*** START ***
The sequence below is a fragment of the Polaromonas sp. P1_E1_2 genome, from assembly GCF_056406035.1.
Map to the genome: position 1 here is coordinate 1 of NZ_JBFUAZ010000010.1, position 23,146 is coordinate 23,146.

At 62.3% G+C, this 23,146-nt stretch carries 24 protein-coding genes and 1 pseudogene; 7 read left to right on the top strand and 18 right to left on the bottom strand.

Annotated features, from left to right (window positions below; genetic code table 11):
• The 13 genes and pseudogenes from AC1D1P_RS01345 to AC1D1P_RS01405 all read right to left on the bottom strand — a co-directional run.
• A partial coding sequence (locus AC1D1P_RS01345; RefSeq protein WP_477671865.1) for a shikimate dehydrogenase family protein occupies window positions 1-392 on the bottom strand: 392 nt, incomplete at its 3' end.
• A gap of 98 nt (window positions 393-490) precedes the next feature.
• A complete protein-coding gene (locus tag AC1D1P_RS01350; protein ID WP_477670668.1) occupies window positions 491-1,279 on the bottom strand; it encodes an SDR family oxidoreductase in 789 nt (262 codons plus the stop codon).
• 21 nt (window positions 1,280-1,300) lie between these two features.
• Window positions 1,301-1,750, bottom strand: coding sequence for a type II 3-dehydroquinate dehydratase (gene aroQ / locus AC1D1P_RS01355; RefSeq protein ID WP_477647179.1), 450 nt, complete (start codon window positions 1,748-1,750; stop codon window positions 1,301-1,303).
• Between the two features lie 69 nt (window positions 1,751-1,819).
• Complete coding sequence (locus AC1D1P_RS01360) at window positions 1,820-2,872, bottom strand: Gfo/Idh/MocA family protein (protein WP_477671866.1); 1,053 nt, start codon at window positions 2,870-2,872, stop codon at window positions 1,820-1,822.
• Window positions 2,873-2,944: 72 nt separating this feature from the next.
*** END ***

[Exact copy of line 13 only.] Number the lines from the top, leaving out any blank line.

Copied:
• Window positions 2,873-2,944: 72 nt separating this feature from the next.